Her book traces the global, national, and local origins of the conflict between Muslims and Jews in France, challenging the belief that rising anti-Semitism in France is rooted solely in the unfolding crisis in Israel and Palestine. Maud Mandel shows how the conflict in fact emerged from processes internal to French society itself even as it was shaped by affairs elsewhere, particularly in North Africa during the era of decolonization.
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Maud Mandel is associate professor of Judaic studies and history and director of the Program in Judaic Studies at Brown University.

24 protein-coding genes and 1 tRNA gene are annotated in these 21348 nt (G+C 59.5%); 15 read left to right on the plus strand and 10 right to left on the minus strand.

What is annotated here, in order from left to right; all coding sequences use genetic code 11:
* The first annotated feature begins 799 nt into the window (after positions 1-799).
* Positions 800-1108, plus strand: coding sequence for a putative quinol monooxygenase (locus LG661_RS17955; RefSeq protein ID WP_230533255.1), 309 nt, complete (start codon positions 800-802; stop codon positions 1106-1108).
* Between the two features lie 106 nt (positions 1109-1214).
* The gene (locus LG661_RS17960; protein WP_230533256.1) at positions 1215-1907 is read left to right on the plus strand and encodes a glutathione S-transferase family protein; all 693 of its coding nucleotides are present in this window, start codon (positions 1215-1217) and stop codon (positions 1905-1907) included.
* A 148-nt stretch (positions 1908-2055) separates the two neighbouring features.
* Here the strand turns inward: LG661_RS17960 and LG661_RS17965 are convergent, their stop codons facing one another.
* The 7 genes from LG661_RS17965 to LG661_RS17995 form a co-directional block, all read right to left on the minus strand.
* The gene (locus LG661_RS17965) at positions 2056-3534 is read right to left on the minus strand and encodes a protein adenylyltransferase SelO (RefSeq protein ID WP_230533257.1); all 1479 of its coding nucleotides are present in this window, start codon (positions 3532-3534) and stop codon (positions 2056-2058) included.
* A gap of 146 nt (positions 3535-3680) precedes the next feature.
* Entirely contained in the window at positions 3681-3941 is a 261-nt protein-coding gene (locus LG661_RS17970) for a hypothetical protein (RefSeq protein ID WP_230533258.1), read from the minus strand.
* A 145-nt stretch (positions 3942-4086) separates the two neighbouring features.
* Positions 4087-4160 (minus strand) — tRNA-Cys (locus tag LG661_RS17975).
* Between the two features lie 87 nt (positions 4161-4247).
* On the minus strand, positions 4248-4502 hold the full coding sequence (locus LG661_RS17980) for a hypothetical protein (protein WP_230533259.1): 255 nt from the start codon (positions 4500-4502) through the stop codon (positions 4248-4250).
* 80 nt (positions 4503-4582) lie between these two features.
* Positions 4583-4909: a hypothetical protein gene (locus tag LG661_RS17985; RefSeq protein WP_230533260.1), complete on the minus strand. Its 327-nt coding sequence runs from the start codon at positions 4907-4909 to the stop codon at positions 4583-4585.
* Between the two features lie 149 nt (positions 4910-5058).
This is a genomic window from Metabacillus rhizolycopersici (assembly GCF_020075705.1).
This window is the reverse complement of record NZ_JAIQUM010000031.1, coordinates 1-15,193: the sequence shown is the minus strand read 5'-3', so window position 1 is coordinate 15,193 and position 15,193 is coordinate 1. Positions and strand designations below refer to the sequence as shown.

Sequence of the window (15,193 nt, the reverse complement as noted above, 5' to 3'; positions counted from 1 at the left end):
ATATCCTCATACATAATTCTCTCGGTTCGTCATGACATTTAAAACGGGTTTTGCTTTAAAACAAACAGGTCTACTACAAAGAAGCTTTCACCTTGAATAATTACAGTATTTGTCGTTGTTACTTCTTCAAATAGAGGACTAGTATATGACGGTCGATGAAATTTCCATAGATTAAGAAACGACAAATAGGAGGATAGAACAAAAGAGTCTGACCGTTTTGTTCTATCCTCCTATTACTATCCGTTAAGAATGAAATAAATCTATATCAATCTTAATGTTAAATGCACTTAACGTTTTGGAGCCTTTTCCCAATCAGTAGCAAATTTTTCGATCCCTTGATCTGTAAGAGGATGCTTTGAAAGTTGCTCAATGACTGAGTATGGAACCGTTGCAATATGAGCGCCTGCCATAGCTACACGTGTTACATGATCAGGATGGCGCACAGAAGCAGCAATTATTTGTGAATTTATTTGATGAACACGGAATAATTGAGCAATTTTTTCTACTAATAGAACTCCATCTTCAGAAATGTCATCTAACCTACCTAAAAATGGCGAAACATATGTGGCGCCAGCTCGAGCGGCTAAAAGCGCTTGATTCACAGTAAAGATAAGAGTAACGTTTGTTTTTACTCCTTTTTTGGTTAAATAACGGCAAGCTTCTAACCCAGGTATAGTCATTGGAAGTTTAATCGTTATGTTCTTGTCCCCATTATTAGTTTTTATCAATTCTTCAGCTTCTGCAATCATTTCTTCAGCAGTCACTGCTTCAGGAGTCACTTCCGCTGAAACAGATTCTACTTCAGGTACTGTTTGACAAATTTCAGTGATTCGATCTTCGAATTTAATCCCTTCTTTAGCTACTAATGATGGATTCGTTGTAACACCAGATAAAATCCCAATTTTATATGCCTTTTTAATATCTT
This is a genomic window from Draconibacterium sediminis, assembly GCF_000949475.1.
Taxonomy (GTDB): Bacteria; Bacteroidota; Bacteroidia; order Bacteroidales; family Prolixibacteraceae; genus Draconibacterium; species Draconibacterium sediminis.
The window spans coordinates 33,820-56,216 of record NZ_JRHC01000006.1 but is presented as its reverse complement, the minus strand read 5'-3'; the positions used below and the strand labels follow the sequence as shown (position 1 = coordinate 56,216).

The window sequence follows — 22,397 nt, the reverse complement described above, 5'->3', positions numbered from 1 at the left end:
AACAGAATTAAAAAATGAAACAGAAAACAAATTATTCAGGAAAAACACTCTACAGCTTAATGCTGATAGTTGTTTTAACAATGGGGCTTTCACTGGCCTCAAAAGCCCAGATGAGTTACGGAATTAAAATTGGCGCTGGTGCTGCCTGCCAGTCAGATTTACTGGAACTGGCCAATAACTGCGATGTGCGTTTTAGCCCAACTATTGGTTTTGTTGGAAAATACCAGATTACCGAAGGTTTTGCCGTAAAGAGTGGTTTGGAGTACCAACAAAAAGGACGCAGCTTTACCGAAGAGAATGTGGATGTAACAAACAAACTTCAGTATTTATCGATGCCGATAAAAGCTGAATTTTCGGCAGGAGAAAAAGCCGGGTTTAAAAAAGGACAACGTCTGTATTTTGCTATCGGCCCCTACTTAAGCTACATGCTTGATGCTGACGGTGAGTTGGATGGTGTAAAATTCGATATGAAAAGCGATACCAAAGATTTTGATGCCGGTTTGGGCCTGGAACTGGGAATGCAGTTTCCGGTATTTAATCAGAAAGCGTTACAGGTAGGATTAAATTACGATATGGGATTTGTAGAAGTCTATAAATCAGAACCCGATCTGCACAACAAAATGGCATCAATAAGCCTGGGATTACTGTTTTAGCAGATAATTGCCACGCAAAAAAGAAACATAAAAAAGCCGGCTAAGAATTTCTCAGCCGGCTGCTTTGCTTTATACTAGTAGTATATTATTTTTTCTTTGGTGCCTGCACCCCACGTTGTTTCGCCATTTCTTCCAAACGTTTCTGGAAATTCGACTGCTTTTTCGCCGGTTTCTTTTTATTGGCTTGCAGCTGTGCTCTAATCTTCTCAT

Even more than the Evangelical growth (between 600,000 and 750,000 Evangelicals in today's France), the Muslim growth is "the" big religious news of the last 40 years.
In 2011 France, there are an estimated five million Muslims living in the country. A century ago, they were referred to as "colonials". During the 1960s, they were known as "immigrants". Today, they are "citizens".
But how have the challenges facing each generation of immigrants changed?